Just A Thought: My Maroon Mindset

Just A Thought: My Maroon Mindset

Maroon Mindset

Maroon mindset, what does that mean? People frequently ask me. To capture the essence of what I mean. My maroon mindset is the driving force in my quest to self actualise. Let’s take a few steps back before going forward. 

Who Are The Maroons? 

The maroons were rebellious runaway slaves who fought the oppression of slavery and developed independent communities in Jamaica. I could go on and on, and much has been documented about the maroons. However, go research for yourself. You can help to promote the culture that has shaped the lives of many Jamaicans and friends of Jamaican culture. Here’s a good place to begin your quest https://en.wikipedia.org/wiki/Maroons

My Maroon Pride 

I am a proud maroon. My dad instilled in me a pride in my maroon lineage. He confirmed that his paternal ancestors hailed from Beth Salem in St Elizabeth, a few miles from Accompong. While I can’t recall ever visiting Beth Salem when we used to go for holidays in nearby Maggoty, where our family had subsequently relocated to. I have plans to visit and see it with my very own eyes at the first opportunity. 

Previously I have, and somewhat ashamedly, admitted that I found my “maroon mindset” relatively late in young adulthood. I now can reconcile why I had not been a vocal proponent of maroon culture and the ideology. It is a life that teaches you to respect your culture, to learn from your elders and be proud of who you are. I can relate to the powerful lyrics of what it is to be “free” on what Chronnix described as “captured land” in his hit record of the same name. The grip of colonialisation was too tight on our young minds.

As Frederick Douglass, the abolitionist, said, “knowledge makes a man unfit to be a slave”. Therefore, reading about the history of over 400 years of slavery and the relentless fight for freedom helped shape my Africanism and, subsequently, my pride. Unfortunately, some people see my Afrocentricity is an act of rebellion in my professional life. This is thankfully less so now, which is a sign of progress in the wake of recent years’ racial tensions and movements.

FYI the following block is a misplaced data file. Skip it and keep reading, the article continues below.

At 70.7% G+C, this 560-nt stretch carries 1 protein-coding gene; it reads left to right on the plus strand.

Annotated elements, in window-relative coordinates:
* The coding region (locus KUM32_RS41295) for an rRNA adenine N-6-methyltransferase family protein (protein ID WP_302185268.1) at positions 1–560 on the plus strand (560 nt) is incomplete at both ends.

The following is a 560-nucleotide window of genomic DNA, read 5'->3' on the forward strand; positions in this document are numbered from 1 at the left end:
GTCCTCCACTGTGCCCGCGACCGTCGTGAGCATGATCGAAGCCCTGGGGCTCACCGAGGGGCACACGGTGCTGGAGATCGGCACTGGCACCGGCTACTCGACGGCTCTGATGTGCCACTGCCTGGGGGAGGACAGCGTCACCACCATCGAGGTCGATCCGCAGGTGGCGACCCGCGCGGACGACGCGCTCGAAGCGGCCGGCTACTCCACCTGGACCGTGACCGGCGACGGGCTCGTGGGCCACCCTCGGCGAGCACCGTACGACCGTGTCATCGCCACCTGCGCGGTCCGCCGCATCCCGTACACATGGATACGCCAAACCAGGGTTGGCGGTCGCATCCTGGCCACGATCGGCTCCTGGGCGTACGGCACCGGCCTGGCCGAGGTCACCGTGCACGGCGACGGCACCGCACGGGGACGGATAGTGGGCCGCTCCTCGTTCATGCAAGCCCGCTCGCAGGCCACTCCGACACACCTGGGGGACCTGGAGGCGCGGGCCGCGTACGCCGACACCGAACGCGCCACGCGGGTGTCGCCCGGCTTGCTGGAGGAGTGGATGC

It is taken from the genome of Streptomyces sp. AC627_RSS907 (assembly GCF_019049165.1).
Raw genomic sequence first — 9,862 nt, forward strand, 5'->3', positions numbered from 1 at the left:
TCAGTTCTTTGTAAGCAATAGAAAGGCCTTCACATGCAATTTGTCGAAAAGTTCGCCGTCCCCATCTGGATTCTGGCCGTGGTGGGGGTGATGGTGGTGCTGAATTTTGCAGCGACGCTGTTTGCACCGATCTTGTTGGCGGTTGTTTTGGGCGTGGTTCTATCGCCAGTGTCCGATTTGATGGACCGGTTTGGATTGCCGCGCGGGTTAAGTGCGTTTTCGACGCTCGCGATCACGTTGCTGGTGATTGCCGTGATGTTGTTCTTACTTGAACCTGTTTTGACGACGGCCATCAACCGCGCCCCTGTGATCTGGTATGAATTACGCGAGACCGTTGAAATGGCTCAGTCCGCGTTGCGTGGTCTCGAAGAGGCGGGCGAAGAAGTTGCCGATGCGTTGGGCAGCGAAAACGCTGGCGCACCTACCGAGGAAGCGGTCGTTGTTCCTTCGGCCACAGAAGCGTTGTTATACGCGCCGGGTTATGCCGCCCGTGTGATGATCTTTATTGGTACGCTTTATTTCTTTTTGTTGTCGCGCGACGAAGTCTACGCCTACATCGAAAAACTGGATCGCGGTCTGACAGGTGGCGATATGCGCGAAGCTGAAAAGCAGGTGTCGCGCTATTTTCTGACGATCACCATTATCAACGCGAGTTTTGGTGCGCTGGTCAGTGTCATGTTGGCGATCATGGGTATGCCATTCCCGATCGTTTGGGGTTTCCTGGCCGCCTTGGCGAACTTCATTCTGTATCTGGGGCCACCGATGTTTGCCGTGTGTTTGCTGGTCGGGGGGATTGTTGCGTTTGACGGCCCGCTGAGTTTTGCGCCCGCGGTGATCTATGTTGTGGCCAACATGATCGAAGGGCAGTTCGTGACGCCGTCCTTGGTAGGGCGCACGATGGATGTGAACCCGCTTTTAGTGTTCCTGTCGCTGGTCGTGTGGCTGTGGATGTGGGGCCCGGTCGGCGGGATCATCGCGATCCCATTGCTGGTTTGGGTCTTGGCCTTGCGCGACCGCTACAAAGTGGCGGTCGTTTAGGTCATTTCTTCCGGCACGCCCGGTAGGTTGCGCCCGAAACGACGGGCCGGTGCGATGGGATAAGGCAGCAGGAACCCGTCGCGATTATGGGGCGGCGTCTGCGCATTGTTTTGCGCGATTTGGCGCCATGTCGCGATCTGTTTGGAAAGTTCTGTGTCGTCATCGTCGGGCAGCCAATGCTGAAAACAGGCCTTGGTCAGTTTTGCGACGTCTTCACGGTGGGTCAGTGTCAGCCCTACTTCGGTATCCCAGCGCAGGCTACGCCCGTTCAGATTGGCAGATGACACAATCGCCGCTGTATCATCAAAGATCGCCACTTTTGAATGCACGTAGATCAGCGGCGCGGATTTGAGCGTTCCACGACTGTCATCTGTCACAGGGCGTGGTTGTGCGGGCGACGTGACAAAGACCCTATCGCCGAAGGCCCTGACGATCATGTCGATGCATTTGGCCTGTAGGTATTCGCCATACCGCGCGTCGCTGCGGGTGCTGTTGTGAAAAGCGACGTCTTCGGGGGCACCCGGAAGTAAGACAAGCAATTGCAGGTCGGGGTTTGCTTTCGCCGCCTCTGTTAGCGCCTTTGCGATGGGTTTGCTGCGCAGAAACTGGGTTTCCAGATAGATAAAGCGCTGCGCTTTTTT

Me Now

As a nurse academic and a compassionate leader in the UK, I regularly contribute to international research and academic publications and speak at events and in the media. I have, in recent years, embraced the liberating practice of the healing art of poetry. Proudly, I performed at the Jamaica Poetry Festival in 2020 and included a poem on the maroons in my performance.

Correspondingly, someone recently described me as a vocal equality rights advocate. Not to mention a leader who uses her Youtube channel, Maroon Mindset podcast, and Human Touch blog to speak truth to power.

Maroon mindset describes my way of viewing the world. It represents my world view or the paradigm in which I can bounce back from setbacks. I use roadblocks as hurdles to jump over. I’m determined and “hard ears” against those bad minded people. After all that, I still come out victorious even when all the so-called stacks are against me. I think of it like this; if my ancestors could so steadfastly fight their oppressors with such zeal and determination. If they caused their oppressors to sign a treaty to leave my ancestors alone, then I can overcome my challenges. It’s not easy. It is tough.

Yet, there is a peace that engulfs me. Knowing that, like our foreparents, all those years ago who used guerilla warfare. The ones who used mountainous terrain to their benefit. I too am not afraid to fight against injustice. Call out hypocrisy use my talents to mentor and coach others to be their best selves. 

Final Words

As mentioned above, being proud of my ancestry that I knew relatively little about was not on my “to-do list”. In reflection, I would say that my maroon mindset found me. In the midst of racial discrimination and injustices in the workplace, I embraced rebelliousness. I welcomed the ingenuity and agility of my ancestors. I started by speaking my truth. Being an advocate, speaking up for those who can’t. Fiercely defending the right of freedom and helping others to freedom really appealed to me. 

I encourage and implore you to find your inner strength. Find your maroon mindset to overcome your obstacles, achieve your goals, and self actualise. Let’s keep the culture alive. Let’s soun’ di abeng and celebrate our maroon heritage. 

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